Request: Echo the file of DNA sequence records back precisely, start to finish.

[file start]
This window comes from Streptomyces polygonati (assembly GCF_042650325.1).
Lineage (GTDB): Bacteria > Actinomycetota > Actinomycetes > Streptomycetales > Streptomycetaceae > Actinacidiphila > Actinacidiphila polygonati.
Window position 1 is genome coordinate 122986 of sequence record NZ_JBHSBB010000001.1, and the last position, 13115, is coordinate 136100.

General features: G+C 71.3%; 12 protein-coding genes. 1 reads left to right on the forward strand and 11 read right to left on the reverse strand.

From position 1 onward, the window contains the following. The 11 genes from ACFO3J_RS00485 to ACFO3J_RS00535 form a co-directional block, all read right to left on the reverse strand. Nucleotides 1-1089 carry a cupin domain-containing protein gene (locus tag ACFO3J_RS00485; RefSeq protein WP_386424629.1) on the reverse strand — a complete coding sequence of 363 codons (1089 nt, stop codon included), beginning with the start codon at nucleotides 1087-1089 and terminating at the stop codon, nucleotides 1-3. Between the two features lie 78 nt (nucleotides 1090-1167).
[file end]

This window comes from Streptomyces polygonati (assembly GCF_042650325.1).
Lineage (GTDB): Bacteria > Actinomycetota > Actinomycetes > Streptomycetales > Streptomycetaceae > Actinacidiphila > Actinacidiphila polygonati.
Window position 1 is genome coordinate 122986 of sequence record NZ_JBHSBB010000001.1, and the last position, 13115, is coordinate 136100.

General features: G+C 71.3%; 12 protein-coding genes. 1 reads left to right on the forward strand and 11 read right to left on the reverse strand.

From position 1 onward, the window contains the following. The 11 genes from ACFO3J_RS00485 to ACFO3J_RS00535 form a co-directional block, all read right to left on the reverse strand. Nucleotides 1-1089 carry a cupin domain-containing protein gene (locus tag ACFO3J_RS00485; RefSeq protein WP_386424629.1) on the reverse strand — a complete coding sequence of 363 codons (1089 nt, stop codon included), beginning with the start codon at nucleotides 1087-1089 and terminating at the stop codon, nucleotides 1-3. Between the two features lie 78 nt (nucleotides 1090-1167).